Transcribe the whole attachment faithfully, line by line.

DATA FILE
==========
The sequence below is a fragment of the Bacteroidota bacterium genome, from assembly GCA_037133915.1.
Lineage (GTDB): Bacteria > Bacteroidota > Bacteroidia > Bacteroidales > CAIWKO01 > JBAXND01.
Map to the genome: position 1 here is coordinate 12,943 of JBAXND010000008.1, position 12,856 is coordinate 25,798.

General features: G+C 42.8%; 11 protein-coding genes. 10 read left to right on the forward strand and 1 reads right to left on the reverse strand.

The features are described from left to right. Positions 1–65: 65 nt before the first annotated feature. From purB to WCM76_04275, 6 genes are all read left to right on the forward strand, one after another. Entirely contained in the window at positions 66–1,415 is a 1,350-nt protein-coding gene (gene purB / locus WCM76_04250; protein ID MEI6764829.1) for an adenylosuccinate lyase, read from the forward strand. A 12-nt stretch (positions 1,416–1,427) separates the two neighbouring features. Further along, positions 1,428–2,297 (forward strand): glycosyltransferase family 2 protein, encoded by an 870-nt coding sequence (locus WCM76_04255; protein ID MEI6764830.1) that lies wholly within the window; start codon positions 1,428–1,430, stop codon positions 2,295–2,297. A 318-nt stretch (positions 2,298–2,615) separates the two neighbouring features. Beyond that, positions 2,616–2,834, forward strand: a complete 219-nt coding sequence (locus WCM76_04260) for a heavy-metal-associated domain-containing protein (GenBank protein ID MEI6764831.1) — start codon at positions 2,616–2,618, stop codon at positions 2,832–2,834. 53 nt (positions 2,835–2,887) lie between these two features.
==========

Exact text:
The sequence below is a fragment of the Bacteroidota bacterium genome, from assembly GCA_037133915.1.
Lineage (GTDB): Bacteria > Bacteroidota > Bacteroidia > Bacteroidales > CAIWKO01 > JBAXND01.
Map to the genome: position 1 here is coordinate 12,943 of JBAXND010000008.1, position 12,856 is coordinate 25,798.

General features: G+C 42.8%; 11 protein-coding genes. 10 read left to right on the forward strand and 1 reads right to left on the reverse strand.

The features are described from left to right. Positions 1–65: 65 nt before the first annotated feature. From purB to WCM76_04275, 6 genes are all read left to right on the forward strand, one after another. Entirely contained in the window at positions 66–1,415 is a 1,350-nt protein-coding gene (gene purB / locus WCM76_04250; protein ID MEI6764829.1) for an adenylosuccinate lyase, read from the forward strand. A 12-nt stretch (positions 1,416–1,427) separates the two neighbouring features. Further along, positions 1,428–2,297 (forward strand): glycosyltransferase family 2 protein, encoded by an 870-nt coding sequence (locus WCM76_04255; protein ID MEI6764830.1) that lies wholly within the window; start codon positions 1,428–1,430, stop codon positions 2,295–2,297. A 318-nt stretch (positions 2,298–2,615) separates the two neighbouring features. Beyond that, positions 2,616–2,834, forward strand: a complete 219-nt coding sequence (locus WCM76_04260) for a heavy-metal-associated domain-containing protein (GenBank protein ID MEI6764831.1) — start codon at positions 2,616–2,618, stop codon at positions 2,832–2,834. 53 nt (positions 2,835–2,887) lie between these two features.